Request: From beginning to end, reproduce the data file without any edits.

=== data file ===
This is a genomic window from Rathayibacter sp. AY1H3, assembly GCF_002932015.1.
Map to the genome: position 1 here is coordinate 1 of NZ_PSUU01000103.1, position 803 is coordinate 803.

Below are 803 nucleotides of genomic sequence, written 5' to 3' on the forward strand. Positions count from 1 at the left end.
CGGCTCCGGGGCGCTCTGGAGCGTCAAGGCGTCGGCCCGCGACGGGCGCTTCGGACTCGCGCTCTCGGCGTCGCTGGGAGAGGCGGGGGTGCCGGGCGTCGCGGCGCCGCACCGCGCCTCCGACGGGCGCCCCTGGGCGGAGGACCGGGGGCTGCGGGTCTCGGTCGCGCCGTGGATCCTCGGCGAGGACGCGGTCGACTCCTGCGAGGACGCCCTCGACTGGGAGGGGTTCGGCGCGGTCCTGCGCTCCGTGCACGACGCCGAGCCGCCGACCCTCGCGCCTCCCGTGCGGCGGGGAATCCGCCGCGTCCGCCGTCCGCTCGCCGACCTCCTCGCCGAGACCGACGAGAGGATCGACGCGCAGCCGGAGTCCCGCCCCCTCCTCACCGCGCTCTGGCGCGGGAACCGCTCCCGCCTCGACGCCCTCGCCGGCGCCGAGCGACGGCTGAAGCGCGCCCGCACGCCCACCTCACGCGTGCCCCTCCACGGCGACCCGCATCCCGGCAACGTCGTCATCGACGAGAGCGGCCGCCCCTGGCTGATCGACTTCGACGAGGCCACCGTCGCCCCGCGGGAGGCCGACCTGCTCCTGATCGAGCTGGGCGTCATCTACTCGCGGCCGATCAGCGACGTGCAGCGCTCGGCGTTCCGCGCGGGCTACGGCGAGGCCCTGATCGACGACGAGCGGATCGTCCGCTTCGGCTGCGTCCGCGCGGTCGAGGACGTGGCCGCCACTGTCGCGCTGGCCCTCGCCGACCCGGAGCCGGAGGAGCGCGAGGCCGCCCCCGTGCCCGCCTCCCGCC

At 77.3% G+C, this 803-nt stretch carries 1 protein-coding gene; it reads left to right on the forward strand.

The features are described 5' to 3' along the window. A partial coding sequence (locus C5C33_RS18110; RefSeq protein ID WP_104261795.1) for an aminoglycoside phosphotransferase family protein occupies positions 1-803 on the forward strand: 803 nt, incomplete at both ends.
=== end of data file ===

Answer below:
This is a genomic window from Rathayibacter sp. AY1H3, assembly GCF_002932015.1.
Map to the genome: position 1 here is coordinate 1 of NZ_PSUU01000103.1, position 803 is coordinate 803.

Below are 803 nucleotides of genomic sequence, written 5' to 3' on the forward strand. Positions count from 1 at the left end.
CGGCTCCGGGGCGCTCTGGAGCGTCAAGGCGTCGGCCCGCGACGGGCGCTTCGGACTCGCGCTCTCGGCGTCGCTGGGAGAGGCGGGGGTGCCGGGCGTCGCGGCGCCGCACCGCGCCTCCGACGGGCGCCCCTGGGCGGAGGACCGGGGGCTGCGGGTCTCGGTCGCGCCGTGGATCCTCGGCGAGGACGCGGTCGACTCCTGCGAGGACGCCCTCGACTGGGAGGGGTTCGGCGCGGTCCTGCGCTCCGTGCACGACGCCGAGCCGCCGACCCTCGCGCCTCCCGTGCGGCGGGGAATCCGCCGCGTCCGCCGTCCGCTCGCCGACCTCCTCGCCGAGACCGACGAGAGGATCGACGCGCAGCCGGAGTCCCGCCCCCTCCTCACCGCGCTCTGGCGCGGGAACCGCTCCCGCCTCGACGCCCTCGCCGGCGCCGAGCGACGGCTGAAGCGCGCCCGCACGCCCACCTCACGCGTGCCCCTCCACGGCGACCCGCATCCCGGCAACGTCGTCATCGACGAGAGCGGCCGCCCCTGGCTGATCGACTTCGACGAGGCCACCGTCGCCCCGCGGGAGGCCGACCTGCTCCTGATCGAGCTGGGCGTCATCTACTCGCGGCCGATCAGCGACGTGCAGCGCTCGGCGTTCCGCGCGGGCTACGGCGAGGCCCTGATCGACGACGAGCGGATCGTCCGCTTCGGCTGCGTCCGCGCGGTCGAGGACGTGGCCGCCACTGTCGCGCTGGCCCTCGCCGACCCGGAGCCGGAGGAGCGCGAGGCCGCCCCCGTGCCCGCCTCCCGCC

At 77.3% G+C, this 803-nt stretch carries 1 protein-coding gene; it reads left to right on the forward strand.

The features are described 5' to 3' along the window. A partial coding sequence (locus C5C33_RS18110; RefSeq protein ID WP_104261795.1) for an aminoglycoside phosphotransferase family protein occupies positions 1-803 on the forward strand: 803 nt, incomplete at both ends.